Welcome to my blog. If you live in Surrey and birding is your obsession (to get out of bed at some ridiculously early time of the morning, no matter what the weather, to go and look at birds isn't normal behaviour, believe me) and you're still a bit of a novice (like me) then, hopefully, this blog is for you.
Wednesday, 9 March 2011
WHITE-TAILED ONE DAY, WHITE-FRONTED THE NEXT
After the excitement of seeing the White-tailed Eagle in Hampshire yesterday, there was another fillip to my birding week this morning when Graham James emailed me to let me know of a first-winter White-fronted Goose with a flock of Greylag Geese in a field south of Spynes Mere. The Holmethorpe patch had also produced the first migrant Chiffchaff of the spring so far, as well as a Red Kite flying north over the area at about 9.00am.
I couldn't get over to see the White-fronted Goose until mid-afternoon, but he wasn't hard to find, being darker and noticeably smaller than the Greylags, with the distinctive white blaze at the base of its bill.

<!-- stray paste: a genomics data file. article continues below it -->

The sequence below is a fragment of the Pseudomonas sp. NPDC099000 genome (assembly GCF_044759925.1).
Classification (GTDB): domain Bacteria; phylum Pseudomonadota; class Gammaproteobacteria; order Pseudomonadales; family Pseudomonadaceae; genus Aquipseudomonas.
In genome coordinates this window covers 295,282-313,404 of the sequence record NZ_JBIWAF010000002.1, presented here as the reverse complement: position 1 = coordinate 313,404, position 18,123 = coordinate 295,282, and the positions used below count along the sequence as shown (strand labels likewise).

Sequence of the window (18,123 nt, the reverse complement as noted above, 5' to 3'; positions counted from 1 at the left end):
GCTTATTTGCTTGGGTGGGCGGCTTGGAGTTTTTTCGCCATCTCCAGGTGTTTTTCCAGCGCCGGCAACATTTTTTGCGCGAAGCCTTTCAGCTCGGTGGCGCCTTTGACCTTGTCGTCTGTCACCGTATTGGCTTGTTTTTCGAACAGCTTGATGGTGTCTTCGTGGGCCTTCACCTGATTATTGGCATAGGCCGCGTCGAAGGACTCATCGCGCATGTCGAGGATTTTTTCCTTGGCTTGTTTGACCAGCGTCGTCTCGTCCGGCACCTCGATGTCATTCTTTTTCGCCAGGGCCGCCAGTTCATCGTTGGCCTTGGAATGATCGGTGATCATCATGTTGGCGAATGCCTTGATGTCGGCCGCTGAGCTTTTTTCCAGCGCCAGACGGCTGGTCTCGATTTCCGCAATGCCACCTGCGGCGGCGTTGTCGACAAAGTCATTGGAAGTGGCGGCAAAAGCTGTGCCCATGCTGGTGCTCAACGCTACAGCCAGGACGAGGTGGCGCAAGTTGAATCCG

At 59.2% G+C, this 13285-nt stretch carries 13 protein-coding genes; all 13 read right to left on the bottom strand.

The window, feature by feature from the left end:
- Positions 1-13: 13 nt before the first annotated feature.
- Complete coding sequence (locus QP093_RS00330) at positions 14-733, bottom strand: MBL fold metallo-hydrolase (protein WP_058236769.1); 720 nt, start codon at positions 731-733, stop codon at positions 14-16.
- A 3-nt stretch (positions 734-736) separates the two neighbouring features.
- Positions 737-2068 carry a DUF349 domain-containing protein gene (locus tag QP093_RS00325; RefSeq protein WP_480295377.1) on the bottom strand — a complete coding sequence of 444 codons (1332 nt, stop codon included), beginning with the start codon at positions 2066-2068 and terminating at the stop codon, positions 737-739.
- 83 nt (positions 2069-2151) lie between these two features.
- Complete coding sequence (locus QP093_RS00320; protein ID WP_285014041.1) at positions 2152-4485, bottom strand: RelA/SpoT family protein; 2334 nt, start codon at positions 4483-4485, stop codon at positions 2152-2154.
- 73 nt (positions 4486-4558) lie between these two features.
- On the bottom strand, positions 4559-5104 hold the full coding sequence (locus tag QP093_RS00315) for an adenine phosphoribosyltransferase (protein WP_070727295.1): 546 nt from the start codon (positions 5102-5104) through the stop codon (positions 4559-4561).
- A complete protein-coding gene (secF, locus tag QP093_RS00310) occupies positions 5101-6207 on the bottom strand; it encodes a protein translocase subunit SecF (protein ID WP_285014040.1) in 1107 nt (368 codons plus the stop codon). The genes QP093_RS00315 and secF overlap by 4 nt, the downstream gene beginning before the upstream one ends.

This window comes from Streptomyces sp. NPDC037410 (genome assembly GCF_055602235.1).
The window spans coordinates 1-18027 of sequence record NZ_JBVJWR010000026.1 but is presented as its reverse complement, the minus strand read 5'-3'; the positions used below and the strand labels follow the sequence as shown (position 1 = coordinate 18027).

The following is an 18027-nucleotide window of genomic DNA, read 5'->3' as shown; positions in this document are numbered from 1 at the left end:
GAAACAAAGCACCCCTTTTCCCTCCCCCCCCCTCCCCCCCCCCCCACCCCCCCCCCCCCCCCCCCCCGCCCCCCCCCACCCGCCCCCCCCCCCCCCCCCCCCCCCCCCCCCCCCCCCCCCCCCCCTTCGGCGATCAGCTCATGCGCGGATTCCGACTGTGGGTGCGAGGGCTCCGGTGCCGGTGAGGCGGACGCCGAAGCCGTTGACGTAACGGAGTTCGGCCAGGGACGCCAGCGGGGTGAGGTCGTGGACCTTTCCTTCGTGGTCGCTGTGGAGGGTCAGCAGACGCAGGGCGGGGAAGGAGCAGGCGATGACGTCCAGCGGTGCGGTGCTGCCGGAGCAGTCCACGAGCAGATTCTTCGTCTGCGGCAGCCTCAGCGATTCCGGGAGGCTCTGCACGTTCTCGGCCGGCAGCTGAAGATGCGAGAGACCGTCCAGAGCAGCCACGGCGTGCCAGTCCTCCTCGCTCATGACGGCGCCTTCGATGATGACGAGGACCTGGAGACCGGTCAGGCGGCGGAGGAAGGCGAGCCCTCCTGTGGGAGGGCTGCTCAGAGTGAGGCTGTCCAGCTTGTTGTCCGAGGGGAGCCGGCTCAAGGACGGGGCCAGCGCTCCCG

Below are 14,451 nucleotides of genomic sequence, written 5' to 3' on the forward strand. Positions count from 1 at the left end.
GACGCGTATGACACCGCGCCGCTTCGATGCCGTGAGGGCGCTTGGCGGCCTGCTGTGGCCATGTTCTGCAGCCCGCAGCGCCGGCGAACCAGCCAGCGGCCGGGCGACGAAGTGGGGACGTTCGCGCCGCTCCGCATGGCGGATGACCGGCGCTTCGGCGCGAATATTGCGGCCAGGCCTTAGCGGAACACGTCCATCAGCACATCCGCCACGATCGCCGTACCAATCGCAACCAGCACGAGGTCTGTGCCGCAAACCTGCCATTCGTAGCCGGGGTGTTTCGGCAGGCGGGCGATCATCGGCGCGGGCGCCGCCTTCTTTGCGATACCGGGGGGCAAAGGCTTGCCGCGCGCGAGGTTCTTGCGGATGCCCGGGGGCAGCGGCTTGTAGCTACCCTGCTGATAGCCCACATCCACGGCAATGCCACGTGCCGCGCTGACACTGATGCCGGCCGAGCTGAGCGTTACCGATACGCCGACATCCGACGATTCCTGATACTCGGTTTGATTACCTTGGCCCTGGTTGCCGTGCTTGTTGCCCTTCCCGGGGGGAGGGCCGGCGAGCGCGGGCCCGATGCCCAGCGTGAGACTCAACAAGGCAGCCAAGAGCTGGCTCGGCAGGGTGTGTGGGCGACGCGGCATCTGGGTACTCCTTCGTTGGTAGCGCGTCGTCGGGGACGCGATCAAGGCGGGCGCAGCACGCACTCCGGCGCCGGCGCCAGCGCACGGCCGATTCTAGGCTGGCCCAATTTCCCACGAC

An excellent addition to the Holmethorpe list - Graham reckons this bird has been in the area for a few days. Another addition to my own personal Surrey and Holmethorpe year lists was a Green Sandpiper probing the edge of the water on Mercers West.
On a brief tour of the area I picked up four Goldcrests but still haven't found a Yellowhammer - only a question of time though. The winter bird I hope to pick up tomorrow (if I get up early enough) is Jack Snipe. The Moors wetland area is the place to find them, and Little Egret, with three seen at the Moors by Kevin 'Kojak' Eason and David 'Devilbirder' Campbell this afternoon.
With the first spring migrants arriving on British soil local patch listers will be hoping to be the first to see a Wheatear at Holmethorpe in the next few days - Beddington had their first touch down today. Little Ringed Plover and Sand Martin are other early Holmethorpe migrants to keep an eye out for.